Laws all across the world normally permit you to do that if you have developed content that you want to share with others. The idea is to control the material, perhaps by making your own videos.

The legality of removing the content and serving it to yourself via a different medium gets murky when it comes to other mass-produced content by media corporations, such as movies and TV series purchased on physical CDs. In fact, depending on the nation you’re in, the act of ripping the content alone may be illegal. even for individual use.

The fact that creating something like a Plex server by filling it with material necessitates first obtaining that content adds to the issue. Piracy is obviously not a legal choice for this, leaving ripping as your primary legal option in the grey area.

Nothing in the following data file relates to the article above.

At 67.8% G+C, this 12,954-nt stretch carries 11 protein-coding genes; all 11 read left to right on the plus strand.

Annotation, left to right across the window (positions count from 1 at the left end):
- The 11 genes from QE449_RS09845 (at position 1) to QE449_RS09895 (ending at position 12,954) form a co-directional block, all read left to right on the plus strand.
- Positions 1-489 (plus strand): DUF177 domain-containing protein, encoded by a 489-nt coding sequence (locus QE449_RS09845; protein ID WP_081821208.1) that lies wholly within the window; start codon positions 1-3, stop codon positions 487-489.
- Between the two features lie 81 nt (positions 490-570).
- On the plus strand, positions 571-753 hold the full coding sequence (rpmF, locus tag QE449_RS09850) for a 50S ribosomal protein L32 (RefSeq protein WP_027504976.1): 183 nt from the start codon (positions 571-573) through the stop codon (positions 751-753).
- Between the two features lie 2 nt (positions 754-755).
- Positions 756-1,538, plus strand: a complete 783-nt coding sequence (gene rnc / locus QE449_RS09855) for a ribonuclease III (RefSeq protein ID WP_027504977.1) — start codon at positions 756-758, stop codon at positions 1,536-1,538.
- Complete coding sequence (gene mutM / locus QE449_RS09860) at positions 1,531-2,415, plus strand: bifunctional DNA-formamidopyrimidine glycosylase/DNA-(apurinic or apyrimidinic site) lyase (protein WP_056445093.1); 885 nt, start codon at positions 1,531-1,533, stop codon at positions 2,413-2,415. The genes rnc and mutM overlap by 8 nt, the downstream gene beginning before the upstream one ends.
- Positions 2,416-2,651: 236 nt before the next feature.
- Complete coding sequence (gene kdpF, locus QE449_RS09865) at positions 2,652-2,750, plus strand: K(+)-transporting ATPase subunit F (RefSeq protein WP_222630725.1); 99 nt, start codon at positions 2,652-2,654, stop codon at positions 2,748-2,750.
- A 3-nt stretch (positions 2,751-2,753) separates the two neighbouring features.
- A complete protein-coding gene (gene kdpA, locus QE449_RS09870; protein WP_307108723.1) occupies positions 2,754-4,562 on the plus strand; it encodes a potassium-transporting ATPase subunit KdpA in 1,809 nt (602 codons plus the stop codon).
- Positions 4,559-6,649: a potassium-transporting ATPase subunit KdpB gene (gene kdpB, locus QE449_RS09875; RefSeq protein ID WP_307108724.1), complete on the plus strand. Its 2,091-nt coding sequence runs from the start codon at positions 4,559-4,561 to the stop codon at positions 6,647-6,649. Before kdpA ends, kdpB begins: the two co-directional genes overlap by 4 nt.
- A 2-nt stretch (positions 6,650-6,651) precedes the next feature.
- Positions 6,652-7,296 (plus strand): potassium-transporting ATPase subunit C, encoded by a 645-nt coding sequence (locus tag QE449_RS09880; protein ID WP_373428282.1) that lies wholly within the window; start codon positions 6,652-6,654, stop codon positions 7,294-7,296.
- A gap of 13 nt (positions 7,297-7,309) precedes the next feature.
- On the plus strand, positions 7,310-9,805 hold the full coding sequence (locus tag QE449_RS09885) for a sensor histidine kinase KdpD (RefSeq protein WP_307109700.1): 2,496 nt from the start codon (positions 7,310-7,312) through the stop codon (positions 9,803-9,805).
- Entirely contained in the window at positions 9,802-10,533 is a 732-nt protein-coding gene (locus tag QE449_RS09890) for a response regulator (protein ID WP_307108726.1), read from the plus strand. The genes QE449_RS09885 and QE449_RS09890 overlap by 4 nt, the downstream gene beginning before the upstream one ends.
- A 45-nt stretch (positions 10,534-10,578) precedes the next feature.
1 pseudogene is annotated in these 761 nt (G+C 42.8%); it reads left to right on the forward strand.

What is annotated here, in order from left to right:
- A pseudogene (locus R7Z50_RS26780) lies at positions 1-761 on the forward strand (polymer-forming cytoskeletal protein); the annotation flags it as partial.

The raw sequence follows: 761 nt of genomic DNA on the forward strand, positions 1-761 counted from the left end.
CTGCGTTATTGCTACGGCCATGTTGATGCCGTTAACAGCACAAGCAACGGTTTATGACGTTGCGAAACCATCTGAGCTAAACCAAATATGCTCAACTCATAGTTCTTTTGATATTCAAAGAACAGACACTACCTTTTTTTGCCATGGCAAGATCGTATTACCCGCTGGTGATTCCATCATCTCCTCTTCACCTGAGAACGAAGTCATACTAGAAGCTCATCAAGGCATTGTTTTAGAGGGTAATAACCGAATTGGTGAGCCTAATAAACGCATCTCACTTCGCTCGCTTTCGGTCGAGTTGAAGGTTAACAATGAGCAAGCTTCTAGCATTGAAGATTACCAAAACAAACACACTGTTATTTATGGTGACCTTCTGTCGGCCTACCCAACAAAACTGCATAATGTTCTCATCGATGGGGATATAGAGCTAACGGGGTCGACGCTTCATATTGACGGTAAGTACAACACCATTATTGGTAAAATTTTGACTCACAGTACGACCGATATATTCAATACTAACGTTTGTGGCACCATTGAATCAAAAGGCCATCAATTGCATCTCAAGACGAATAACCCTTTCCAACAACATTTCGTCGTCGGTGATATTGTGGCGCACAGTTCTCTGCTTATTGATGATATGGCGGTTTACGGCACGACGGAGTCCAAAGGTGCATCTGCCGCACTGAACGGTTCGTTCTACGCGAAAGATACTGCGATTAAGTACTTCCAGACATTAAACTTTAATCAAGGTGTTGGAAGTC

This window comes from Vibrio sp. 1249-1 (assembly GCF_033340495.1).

That is, provided it is just used at home and is not made available to anybody else. The same goes for renting or borrowing actual discs for the same reason, as doing so would amount to pirating on your own platform without paying the rights holders.

The legal defence, on the other hand, is that consumers have a right to a “backup” of their data and material, much like in other aspects of computing, and that ripping for use on a user’s Plex server would be viewed as fair given the legal grey area. It is typically accepted to be acceptable as long as a copy of the media was honestly purchased and kept in some form.

Before setting up a Plex server, AppleInsider advises readers to make sure they are in accordance with local regulations governing home media storage and backups.

Naturally, AppleInsider won’t be covering the idea of creating the backups due to the legal implications of doing so and will assume that the topic is covered via Google-Fu.

Servers for Plex Media

You need to set up a server and clients in order to construct your Plex system.

The software that Plex employs to host the content on your selected PC is called a Plex Media Server. The actual server can be in many various shapes and sizes because it is a cross-platform system, but it usually needs to be a computer with the processing power to handle transcoding and storage space to hold any video you wish to broadcast.